I fully accept that there might be some subtle difference between the Orthimo stems and the Exeter (or the other devices that they have copied) that we do not yet know to be of significance but which turns out to be a problem, but it is hard at the moment to see what that difference would be, given the lengths to which they have gone to replicate the design and manufacturing.
At the same time, the existing manufacturers do make changes to what we believe to be unchanged implants; I have two Exeter stems on my desk that are different, even if only relating to the laser markings - trivial, I am sure, but different. The v40 is different to the Universal Stem on which the long-term evidence is based. Implant companies also change their manufacturing plants, even from one continent to another, from time to time and so for these reasons, we cannot be sure that the branded implant that we receive now is identical to that which we received a few years ago.
Quite reasonably, education, training and support are other reasons why most of us are more comfortable with the traditional suppliers, but given the financial constraints that we now have, it is reasonable to ask how much we really need to pay for that support? I discovered recently that we have a rep whose sole job it is to look after our hospital alone; all very nice, but do we really need to pay a rep's entire annual salary (plus bonuses) to be on hand all the time to support us in using implant systems that each of us have used many hundreds, if not thousands, of times?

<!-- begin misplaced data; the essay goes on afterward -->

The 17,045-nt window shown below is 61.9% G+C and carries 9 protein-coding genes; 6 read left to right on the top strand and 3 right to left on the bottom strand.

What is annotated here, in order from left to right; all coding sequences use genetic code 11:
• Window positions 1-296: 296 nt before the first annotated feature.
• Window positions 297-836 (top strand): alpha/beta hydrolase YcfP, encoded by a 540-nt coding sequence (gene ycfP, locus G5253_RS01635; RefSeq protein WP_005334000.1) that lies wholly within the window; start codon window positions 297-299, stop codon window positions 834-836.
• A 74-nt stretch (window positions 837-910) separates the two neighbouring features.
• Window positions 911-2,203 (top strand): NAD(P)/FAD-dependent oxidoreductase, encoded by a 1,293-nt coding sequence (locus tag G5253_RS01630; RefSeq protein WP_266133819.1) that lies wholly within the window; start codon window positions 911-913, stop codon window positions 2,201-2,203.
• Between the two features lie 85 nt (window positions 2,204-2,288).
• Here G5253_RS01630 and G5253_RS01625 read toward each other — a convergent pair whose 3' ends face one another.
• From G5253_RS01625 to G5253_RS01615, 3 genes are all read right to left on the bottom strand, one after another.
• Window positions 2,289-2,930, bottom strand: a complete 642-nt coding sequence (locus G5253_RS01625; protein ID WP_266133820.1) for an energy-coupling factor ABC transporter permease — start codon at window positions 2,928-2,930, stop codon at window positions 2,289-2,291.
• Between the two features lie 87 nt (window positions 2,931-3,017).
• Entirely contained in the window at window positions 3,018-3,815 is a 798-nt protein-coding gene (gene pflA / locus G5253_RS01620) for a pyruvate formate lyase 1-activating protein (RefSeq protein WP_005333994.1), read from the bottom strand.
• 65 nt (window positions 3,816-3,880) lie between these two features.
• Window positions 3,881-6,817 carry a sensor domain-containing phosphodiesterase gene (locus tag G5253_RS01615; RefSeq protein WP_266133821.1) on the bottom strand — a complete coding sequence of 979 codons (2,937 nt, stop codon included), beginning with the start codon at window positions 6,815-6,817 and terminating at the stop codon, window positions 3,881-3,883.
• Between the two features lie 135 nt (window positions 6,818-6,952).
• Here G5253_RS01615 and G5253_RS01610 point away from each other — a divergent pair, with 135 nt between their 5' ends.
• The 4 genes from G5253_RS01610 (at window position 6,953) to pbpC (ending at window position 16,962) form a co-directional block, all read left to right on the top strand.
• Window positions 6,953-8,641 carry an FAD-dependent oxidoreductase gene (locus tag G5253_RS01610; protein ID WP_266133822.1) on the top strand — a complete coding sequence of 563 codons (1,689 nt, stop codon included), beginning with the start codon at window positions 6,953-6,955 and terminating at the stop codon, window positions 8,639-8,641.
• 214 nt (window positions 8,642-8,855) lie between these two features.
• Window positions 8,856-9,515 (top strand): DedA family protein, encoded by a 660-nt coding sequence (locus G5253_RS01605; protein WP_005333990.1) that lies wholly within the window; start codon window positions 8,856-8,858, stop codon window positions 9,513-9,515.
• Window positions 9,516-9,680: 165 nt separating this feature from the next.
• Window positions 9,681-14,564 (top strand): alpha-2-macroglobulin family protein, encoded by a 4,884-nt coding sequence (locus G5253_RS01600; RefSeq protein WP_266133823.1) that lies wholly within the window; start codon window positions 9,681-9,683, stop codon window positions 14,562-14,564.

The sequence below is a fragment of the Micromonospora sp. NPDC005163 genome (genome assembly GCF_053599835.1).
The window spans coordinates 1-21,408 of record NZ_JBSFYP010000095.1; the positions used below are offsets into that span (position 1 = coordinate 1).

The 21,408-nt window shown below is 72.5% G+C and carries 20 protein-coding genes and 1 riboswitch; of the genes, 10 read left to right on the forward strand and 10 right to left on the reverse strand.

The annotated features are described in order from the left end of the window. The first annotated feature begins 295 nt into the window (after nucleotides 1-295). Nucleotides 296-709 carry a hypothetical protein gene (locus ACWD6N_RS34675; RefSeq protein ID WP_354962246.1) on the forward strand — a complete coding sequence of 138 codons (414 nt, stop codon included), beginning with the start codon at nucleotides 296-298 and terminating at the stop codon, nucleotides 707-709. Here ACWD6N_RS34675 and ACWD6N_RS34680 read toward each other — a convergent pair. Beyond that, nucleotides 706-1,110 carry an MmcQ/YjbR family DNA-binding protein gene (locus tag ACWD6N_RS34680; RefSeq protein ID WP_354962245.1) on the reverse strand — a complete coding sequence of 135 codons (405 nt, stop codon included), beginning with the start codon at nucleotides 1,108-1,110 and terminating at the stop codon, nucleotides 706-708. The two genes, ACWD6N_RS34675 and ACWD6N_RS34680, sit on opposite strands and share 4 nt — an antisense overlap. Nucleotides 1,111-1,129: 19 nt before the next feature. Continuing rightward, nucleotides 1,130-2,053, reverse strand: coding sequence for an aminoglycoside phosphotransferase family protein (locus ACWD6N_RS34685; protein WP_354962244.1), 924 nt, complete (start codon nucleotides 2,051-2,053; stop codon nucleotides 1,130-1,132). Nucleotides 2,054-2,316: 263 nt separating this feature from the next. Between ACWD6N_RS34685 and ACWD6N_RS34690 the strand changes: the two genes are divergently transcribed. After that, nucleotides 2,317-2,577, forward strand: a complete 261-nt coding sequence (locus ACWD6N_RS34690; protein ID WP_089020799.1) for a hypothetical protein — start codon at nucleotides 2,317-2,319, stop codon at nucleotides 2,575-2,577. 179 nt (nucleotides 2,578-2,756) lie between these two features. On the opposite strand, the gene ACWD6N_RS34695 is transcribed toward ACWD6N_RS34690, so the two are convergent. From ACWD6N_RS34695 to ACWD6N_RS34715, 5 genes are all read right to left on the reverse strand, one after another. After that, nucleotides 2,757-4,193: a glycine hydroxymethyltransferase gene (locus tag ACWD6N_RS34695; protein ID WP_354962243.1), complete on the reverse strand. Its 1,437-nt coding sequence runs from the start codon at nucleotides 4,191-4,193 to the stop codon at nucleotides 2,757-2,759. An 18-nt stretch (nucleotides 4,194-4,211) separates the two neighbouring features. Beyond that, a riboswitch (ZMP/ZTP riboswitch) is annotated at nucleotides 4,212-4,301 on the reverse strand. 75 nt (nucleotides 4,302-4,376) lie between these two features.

There will be Trusts where more support is needed, particularly on the nursing side in regions of high staff turnover, such as London, but, whatever prostheses you use, would it be better to have a system that allows Trusts explicitly to choose the level of support that they need and pay for it appropriately, which is the model likely to follow from use of an Orthimo or similar system, where prices would be based on whether you choose a gold, silver or bronze support package?
My personal view is that the Orthimo prostheses need to be introduced carefully, in limited numbers in low risk patients though Beyond Compliance and they need to be properly evaluated as any new device would be. I don't see this as a quick fix, but more the start of something that might pay big dividends in 10 -15 years time, even if it has no other effect than forcing the big companies to be more competitive.
In summary, I wouldn't expect the consensus at this stage to be anything other than sceptical, but I suggest that we should keep an open mind on this and other projects, to look critically at our current relations with industry and the way that we procure, to question why we pay so much for our implants, and to look for ways that we can reduce costs in future.